What’s on the way for ASQA

There’s less a hint than an announcement of what ministers want from the training regulator

A national meeting of training ministers agrees the, “Australian Skills Quality Authority should improve its engagement with the VET sector and expand its educative role. Both the Braithwaite Review of the National Vocational Education and Training Regulator Act 2011 and the Expert Review of VET” (the Joyce Review) “emphasised it is critical to ensure that training providers are aware of, and supported to understand, their compliance requirements, and that regulatory decisions are transparent. Members called for immediate work to be done to reform ASQA’s regulatory approach, improve confidence in the regulator and support continuous improvement in training provision across the VET sector.”

This follows concerted criticism of ASQA’s regulatory approach to private providers, including a federer of a serve from Andrew Laming (Lib-Qld) in the House of Representatives, (CMM August 2.)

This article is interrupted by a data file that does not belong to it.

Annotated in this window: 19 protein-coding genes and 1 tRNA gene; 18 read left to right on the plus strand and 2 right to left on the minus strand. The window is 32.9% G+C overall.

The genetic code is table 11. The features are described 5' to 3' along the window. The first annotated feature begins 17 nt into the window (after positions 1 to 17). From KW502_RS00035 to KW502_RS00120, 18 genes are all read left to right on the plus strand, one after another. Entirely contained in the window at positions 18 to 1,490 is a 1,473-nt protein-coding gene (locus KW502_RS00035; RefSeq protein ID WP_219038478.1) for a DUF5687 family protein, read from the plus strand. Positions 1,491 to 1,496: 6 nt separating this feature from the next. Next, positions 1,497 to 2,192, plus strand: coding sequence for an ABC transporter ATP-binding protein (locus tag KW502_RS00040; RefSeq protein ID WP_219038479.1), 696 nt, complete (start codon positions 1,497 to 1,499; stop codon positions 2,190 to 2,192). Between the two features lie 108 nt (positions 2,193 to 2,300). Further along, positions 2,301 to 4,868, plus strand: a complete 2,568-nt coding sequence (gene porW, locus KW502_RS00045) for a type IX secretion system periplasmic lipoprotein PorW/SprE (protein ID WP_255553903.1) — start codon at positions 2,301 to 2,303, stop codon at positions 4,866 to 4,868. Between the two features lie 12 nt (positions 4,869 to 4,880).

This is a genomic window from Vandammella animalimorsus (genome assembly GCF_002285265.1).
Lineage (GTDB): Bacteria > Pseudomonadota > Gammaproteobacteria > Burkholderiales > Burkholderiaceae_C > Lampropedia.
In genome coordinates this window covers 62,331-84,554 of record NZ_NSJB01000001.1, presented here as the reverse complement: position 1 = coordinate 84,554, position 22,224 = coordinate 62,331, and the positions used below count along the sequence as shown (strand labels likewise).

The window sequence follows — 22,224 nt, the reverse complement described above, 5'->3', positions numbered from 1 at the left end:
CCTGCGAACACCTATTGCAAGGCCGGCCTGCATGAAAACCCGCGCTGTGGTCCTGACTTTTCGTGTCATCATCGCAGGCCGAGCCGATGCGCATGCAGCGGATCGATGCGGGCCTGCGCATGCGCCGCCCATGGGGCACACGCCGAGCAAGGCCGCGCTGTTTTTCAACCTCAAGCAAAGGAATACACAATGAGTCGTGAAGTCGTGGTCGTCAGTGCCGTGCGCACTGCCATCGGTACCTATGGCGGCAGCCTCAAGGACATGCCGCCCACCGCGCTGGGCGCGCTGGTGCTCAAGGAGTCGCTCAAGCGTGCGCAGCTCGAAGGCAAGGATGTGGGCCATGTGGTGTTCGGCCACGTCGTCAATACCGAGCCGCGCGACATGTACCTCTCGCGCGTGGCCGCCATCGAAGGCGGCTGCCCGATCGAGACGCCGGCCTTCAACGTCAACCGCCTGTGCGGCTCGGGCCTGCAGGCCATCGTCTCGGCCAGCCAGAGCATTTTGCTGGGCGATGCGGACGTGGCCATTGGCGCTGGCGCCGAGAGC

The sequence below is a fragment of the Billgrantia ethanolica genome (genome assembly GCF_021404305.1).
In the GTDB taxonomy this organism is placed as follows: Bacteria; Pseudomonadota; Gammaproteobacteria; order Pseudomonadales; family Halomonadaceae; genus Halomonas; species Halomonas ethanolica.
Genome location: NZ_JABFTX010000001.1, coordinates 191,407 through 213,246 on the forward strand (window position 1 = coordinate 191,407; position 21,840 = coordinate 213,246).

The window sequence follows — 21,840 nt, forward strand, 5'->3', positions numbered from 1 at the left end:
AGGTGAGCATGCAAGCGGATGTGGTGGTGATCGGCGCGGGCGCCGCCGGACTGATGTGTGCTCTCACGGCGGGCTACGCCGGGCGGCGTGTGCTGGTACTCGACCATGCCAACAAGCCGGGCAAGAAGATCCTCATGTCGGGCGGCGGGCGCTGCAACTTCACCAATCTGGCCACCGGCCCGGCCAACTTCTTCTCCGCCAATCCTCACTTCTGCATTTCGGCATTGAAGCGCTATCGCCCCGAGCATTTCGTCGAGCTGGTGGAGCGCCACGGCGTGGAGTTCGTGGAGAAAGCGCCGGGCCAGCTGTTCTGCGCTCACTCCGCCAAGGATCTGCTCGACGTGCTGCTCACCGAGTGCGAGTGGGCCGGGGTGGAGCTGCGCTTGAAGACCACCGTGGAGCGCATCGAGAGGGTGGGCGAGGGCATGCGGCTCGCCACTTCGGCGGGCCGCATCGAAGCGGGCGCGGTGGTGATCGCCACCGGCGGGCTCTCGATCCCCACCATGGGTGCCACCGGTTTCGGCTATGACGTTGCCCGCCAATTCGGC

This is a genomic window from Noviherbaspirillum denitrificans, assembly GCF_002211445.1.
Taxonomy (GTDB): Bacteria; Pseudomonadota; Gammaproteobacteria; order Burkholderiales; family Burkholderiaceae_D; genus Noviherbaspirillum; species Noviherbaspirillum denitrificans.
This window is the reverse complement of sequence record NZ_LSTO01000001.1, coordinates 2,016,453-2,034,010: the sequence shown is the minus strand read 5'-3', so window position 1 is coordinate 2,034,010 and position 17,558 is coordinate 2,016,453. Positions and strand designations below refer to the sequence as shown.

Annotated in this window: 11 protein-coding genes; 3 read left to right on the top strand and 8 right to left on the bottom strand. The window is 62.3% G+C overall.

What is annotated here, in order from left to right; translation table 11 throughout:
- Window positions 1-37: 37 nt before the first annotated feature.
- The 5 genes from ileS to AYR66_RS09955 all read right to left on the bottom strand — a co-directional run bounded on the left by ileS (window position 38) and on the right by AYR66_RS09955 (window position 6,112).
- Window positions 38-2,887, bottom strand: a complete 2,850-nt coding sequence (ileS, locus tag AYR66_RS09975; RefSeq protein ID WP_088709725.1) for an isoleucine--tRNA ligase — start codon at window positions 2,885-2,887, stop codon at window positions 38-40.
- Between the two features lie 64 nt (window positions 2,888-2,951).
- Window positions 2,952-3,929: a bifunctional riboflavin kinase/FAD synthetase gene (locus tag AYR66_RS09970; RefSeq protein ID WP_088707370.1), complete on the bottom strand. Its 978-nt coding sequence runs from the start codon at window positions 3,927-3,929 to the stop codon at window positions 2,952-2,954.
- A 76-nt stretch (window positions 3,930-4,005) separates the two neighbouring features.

Observers of ASQA suggest there is a bit in Valerie Braithwaite’s 2018 review which the agency should focus on;

“as a regulator (ASQA’s) role is to motivate” (registered training organisations) “to reflect on their performance, what they might do better and how they might go about improving their performance. Recommendations in this review favour continuous improvement over mandating quality standards that all RTOs must achieve. … Ultimately, the way ASQA should regulate for quality (as opposed to sufficiency) is to look at how well RTOs go about setting their own higher standards, checking if such standards are met, motivating through praise and encouragement and support when they have achieved improvement, and advising on options when they have not.”


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